Person conducting a business or undertaking (PCBU) responsibilities
When do the new WHS laws come into effect?
WA’s Work Health and Safety legislation is not expected to come into force until January 2022. This means that the current occupational, mines safety and petroleum safety legislation still applies.
Overviews of the new WHS Act and general regulations
Overview documents provide Information on the new WHS laws coming into effect in 2022. Guidance for mines and petroleum regulations will be released at a later date.
This information is designed to help WA organisations and their associated workforces (including volunteers) prepare for the new Work Health and Safety laws. More information will be added as it becomes available.
What is a PCBU?
Person conducting a business or undertaking (PCBU) is the term given to a person conducting a business or undertaking alone or with others, whether or not for profit or gain. A PCBU can be:
- a sole trader (for example, a self-employed person)
- each partner within a partnership
- a company
- an unincorporated association
- a government department of public authority (including a municipal council).
You are not considered a PCBU if you are:
- an elected member of a municipal council acting in that capacity
- a 'volunteer association' that does not employ anyone. If the volunteer association becomes an employer it also becomes a PCBU for purposes of the WHS Act
- a 'strata title body corporate' that does not employ anyone, in relation to any common areas used only for residential purposes.
What are the PCBU's duties under the WHS Act?
Under the WHS Act, all PCBUs have a primary duty of care to ensure the health and safety of their workers while they are at work. In this context, 'workers' are those engaged, or caused to be engaged by the person and those whose activities in carrying out the work are influenced or directed by the person.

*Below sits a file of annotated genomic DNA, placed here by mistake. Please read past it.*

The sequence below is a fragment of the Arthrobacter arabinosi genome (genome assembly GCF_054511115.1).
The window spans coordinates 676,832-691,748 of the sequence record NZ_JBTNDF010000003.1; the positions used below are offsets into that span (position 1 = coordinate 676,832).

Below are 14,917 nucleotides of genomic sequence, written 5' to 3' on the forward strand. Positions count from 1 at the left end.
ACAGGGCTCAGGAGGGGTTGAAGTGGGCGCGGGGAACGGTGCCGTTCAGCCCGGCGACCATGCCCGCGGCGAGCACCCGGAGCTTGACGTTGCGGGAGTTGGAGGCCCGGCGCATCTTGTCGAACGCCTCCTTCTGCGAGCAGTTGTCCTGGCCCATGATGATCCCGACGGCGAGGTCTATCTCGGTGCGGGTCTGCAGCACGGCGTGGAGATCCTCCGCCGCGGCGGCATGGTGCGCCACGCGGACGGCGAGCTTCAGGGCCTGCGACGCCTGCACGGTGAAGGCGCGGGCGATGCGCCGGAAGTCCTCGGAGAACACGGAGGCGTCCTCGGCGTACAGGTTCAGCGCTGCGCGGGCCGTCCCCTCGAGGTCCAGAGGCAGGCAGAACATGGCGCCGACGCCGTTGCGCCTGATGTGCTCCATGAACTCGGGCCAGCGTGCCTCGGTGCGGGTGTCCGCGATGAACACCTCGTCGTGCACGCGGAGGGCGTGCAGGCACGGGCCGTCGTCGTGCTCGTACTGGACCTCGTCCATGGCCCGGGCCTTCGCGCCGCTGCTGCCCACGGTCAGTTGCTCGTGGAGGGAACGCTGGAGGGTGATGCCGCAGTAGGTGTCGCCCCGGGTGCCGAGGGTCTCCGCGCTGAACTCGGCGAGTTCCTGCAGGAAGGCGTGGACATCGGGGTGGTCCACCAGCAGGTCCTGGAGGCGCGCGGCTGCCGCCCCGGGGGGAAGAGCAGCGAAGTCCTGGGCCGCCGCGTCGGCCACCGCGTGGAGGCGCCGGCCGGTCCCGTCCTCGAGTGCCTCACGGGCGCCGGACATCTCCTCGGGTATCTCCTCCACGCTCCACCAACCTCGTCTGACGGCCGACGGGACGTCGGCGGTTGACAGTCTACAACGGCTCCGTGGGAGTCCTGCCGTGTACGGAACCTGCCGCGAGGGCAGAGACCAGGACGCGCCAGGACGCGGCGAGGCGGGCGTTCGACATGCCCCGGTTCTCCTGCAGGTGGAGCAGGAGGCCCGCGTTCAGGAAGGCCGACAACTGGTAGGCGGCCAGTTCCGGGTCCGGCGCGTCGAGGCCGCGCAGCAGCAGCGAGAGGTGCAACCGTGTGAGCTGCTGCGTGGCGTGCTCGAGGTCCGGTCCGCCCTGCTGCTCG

This primary duty of care requires PCBUs to ensure health and safety, so far as is reasonably practicable, by eliminating risks to health and safety. If this is not reasonably practicable, risks must be minimised so far as is reasonably practicable.
Under the primary duty of care, a PCBU must ensure, so far as is reasonably practicable:
- the provision and maintenance of a working environment that is safe and without risks to health, including safe access to and exit from the workplace
- the provision and maintenance of plant, structure and systems of work that are safe and do not pose health risks (for example, providing effective guards on machines and regulating the pace and frequency of work)
- the safe use, handling, storage and transport of plant, structure and substances (for example, toxic chemicals, dusts and fibres)
- the provision of adequate facilities for the welfare of workers at work (for example, access to washrooms, lockers and dining areas)
- the provision of information, instruction, training or supervision to workers needed for them to work without risks to their health and safety and that of others around them
- that the health of workers and the conditions of the workplace are monitored to prevent injury or illness arising out of the conduct of the business or undertaking
- the maintenance of any accommodation owned or under their management and control to ensure the health and safety of workers occupying the premises.
The WHS Act imposes further duties on certain PCBUs who are in control of workplaces or are 'upstream' duty holders such as designers, manufacturers and importers of plants and substances.
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